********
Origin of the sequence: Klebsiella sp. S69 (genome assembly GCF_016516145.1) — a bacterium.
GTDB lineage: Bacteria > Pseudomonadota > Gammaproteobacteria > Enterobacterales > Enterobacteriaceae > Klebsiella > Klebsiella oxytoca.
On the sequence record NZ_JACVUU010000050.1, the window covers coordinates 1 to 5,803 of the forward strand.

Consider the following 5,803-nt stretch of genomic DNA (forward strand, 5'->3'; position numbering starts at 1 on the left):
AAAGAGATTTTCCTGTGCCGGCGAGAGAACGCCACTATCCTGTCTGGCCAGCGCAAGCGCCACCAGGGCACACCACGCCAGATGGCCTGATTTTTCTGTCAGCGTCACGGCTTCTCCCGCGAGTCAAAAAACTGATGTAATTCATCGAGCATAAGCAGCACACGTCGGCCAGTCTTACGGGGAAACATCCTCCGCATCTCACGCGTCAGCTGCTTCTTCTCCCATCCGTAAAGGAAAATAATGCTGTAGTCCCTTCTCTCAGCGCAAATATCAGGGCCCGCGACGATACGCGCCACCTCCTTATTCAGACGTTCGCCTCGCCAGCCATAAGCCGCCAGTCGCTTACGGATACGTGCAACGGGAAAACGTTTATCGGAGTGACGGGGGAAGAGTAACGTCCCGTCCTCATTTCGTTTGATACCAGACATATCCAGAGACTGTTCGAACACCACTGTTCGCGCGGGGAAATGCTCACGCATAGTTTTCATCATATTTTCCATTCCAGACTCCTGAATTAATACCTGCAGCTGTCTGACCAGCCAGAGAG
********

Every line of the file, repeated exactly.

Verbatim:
Origin of the sequence: Klebsiella sp. S69 (genome assembly GCF_016516145.1) — a bacterium.
GTDB lineage: Bacteria > Pseudomonadota > Gammaproteobacteria > Enterobacterales > Enterobacteriaceae > Klebsiella > Klebsiella oxytoca.
On the sequence record NZ_JACVUU010000050.1, the window covers coordinates 1 to 5,803 of the forward strand.

Consider the following 5,803-nt stretch of genomic DNA (forward strand, 5'->3'; position numbering starts at 1 on the left):
AAAGAGATTTTCCTGTGCCGGCGAGAGAACGCCACTATCCTGTCTGGCCAGCGCAAGCGCCACCAGGGCACACCACGCCAGATGGCCTGATTTTTCTGTCAGCGTCACGGCTTCTCCCGCGAGTCAAAAAACTGATGTAATTCATCGAGCATAAGCAGCACACGTCGGCCAGTCTTACGGGGAAACATCCTCCGCATCTCACGCGTCAGCTGCTTCTTCTCCCATCCGTAAAGGAAAATAATGCTGTAGTCCCTTCTCTCAGCGCAAATATCAGGGCCCGCGACGATACGCGCCACCTCCTTATTCAGACGTTCGCCTCGCCAGCCATAAGCCGCCAGTCGCTTACGGATACGTGCAACGGGAAAACGTTTATCGGAGTGACGGGGGAAGAGTAACGTCCCGTCCTCATTTCGTTTGATACCAGACATATCCAGAGACTGTTCGAACACCACTGTTCGCGCGGGGAAATGCTCACGCATAGTTTTCATCATATTTTCCATTCCAGACTCCTGAATTAATACCTGCAGCTGTCTGACCAGCCAGAGAG